Doug Hood Mining

Profile: Ash Oldham – Fabrication Engineer and Auto Enthusiast

April 4, 2019

Ash Oldham retired this year and through this website we wanted to acknowledge his work in the industry and as a valued member of the Doug Hood Mining crew.

Ash was responsible for the steel fabrication associated with building and rebuilding mining plant and equipment. His skill and innovative approach were also utilised to solve the unexpected, difficult and “need it now” jobs that pop-up from time to time. All work was completed with the craftsman’s pride and precision.

Typical work included taking a 100tonne dump-truck deck, removing the worn sheet steel and wear plates through arc air cutting, and repairing or replacing cracked or worn structural members and reskinning with 16mm Bisalloy steel plate and other proprietary wear packages. Other work included the rebuilding of rock buckets for mining excavators, building handrails for mining equipment, rebuilding dozer blades and machining of parts including pins and bushes.

Arc-air gouging

Handrails for D11R

Rock bucket for EX1900

Blade for D11R

Deck for 777D dumptruck

Ash commenced his trade in 1970 working for Andersons in Christchurch along with contract welding for J Mercer & Sons, after which he worked for MOT Marine Department in Westport, renamed Buller Port Services. In 2006 Ash joined Doug Hood Mining Ltd to run the welding bay at Stockton Mine for the repair and rebuilding of mining plant and equipment for several years, then moved to Buller Industrial, then Holcim NZ for just over 14 months as Maintenance Manager for the kilns at the Cape Foulwind cement works before returning to Doug Hood Mining in 2009 based at our Westport facility.

When not welding 16mm steel plate, Ash, as a bonafide auto enthusiast and long-time member of the hot rod club Buller Rodders Inc., can be found at home turning old and rusty cars into old and shiny ones. He has rehabilitated many vintage and classic cars (think T-buckets and Angle-boxes etc) and assisted with the rebuild and repair of stock and street machines for associates over the years. His current long term project is his 1928 A-Model Ford.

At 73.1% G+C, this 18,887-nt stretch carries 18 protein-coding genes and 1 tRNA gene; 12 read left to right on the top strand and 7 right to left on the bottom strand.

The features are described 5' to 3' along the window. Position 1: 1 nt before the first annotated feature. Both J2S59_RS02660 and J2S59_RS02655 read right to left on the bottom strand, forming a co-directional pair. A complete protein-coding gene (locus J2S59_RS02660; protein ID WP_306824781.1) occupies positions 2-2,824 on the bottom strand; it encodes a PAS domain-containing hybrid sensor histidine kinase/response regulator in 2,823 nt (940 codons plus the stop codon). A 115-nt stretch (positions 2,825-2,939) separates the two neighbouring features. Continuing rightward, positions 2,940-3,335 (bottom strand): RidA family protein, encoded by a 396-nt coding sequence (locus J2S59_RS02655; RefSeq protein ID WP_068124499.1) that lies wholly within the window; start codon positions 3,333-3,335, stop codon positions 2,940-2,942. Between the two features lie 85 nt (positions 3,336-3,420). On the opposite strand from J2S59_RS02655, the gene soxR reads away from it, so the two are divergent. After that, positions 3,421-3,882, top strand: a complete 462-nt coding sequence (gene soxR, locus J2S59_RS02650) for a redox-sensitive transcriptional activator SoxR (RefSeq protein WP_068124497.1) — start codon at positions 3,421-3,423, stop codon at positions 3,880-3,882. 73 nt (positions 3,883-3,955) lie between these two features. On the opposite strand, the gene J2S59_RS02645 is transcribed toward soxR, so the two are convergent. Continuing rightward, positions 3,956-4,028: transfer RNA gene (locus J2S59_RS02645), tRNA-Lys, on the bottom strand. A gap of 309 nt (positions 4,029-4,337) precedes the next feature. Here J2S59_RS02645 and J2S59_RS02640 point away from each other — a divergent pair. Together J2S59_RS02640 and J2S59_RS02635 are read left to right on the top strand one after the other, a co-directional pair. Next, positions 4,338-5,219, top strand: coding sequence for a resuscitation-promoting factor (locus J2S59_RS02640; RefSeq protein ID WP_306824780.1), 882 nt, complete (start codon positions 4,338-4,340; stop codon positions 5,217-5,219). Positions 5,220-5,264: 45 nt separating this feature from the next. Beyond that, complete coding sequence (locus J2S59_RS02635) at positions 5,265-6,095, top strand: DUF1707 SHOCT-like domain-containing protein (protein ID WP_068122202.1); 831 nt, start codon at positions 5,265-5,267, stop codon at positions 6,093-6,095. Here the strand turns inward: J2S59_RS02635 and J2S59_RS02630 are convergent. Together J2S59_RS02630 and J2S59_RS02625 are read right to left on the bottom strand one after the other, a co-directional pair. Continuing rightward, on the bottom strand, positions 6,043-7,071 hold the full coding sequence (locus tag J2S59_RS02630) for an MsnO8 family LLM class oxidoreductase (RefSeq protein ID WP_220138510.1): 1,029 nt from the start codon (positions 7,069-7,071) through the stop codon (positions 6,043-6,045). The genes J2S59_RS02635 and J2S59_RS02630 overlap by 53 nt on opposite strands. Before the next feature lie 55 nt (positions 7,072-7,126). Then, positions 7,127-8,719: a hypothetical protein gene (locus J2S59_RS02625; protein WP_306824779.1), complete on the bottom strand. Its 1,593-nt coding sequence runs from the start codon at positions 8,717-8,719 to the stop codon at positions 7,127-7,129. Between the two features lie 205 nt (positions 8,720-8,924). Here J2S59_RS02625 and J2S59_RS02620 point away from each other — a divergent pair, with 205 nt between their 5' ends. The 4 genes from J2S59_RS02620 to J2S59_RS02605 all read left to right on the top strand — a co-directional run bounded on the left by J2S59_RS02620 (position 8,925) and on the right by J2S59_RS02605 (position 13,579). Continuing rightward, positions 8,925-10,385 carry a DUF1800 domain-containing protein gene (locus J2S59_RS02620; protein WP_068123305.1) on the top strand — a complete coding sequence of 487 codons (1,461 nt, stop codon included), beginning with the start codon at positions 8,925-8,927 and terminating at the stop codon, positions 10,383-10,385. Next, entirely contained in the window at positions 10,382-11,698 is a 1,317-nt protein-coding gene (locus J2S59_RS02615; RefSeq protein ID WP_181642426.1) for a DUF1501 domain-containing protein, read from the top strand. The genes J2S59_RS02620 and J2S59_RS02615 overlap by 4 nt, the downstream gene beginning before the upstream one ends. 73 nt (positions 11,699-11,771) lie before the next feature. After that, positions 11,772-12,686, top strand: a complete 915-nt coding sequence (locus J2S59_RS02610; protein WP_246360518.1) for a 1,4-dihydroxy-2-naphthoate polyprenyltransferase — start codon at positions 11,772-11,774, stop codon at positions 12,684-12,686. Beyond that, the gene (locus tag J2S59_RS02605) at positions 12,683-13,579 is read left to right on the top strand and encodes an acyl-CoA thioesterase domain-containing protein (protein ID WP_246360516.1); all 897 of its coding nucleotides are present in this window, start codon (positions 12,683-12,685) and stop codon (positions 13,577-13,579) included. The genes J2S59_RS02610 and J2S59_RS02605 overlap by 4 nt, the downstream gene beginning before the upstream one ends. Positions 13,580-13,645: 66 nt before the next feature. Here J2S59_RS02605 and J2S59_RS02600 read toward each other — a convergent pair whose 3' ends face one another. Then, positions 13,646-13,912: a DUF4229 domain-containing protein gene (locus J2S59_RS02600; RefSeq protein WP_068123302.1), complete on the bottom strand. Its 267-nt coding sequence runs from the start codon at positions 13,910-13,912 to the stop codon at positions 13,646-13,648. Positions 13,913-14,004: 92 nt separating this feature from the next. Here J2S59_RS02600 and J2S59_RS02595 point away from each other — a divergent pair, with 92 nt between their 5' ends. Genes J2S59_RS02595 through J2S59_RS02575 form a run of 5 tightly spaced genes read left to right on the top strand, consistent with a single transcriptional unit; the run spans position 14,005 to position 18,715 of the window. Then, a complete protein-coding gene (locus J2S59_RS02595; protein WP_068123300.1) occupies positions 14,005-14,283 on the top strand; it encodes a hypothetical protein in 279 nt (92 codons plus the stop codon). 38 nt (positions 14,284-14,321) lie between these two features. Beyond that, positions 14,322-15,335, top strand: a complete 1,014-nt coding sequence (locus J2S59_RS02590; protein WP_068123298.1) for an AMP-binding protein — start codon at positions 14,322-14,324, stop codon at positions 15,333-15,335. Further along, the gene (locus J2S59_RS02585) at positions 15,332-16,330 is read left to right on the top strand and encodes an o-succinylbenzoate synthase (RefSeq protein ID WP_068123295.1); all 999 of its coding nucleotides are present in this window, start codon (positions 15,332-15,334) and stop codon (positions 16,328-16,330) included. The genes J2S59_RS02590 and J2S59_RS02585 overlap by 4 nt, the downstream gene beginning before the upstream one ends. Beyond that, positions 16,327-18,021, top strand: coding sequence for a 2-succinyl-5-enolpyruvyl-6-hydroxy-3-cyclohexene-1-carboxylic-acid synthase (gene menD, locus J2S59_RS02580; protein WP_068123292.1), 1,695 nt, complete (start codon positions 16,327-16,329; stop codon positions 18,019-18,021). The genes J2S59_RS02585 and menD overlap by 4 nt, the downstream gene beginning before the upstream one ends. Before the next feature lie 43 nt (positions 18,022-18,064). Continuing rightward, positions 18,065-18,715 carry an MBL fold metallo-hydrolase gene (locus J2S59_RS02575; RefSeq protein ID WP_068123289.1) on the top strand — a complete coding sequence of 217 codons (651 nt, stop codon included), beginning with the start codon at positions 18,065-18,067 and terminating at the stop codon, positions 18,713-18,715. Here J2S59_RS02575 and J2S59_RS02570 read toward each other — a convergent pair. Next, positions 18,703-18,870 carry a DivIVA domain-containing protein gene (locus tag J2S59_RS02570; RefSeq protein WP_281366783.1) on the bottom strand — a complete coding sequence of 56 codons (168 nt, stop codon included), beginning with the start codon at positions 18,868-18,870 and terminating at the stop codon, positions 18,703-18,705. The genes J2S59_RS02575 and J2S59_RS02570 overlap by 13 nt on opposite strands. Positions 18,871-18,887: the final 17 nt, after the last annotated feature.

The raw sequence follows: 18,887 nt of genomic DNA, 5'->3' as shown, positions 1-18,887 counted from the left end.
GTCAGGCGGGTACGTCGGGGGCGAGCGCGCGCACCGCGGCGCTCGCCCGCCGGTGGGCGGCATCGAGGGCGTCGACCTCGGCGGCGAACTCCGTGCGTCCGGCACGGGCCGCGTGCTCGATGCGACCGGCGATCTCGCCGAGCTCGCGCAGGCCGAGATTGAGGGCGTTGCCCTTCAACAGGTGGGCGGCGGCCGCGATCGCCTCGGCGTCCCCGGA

Being a community spirited person Ash gives his free and sage advice on the running of the community often through the editor of the local paper – an engineer’s perspective is important in this day and age. Like farmers, engineers are well versed in what works and what should work but for a bit of elbow grease or a bigger hammer.

Back at work the company also utilised Ash’s experience as a health and safety representative, emergency warden and first aider for additional support for the crew. His is a wise head with a sharp mind and a keen sense of both the logical and the ridiculous. Ash was one of the crew that in 2017 was recognised by the company for achieving 3000 days lost time injury free.

So we wish Ash well and goodbye as he turns his mind to how he’ll keep a 350cui engine in his Model-A and other such important matters.

Links to other web posts featuring Ash’s handiwork:

Doug Hood workshop crew recognised for 3,000 days LTI free

Komatsu PC1250SP-7 ready for the next big job

100 tonne dumptruck rejoins the fleet

Bulldozer refurbished at DHML Westport Workshop


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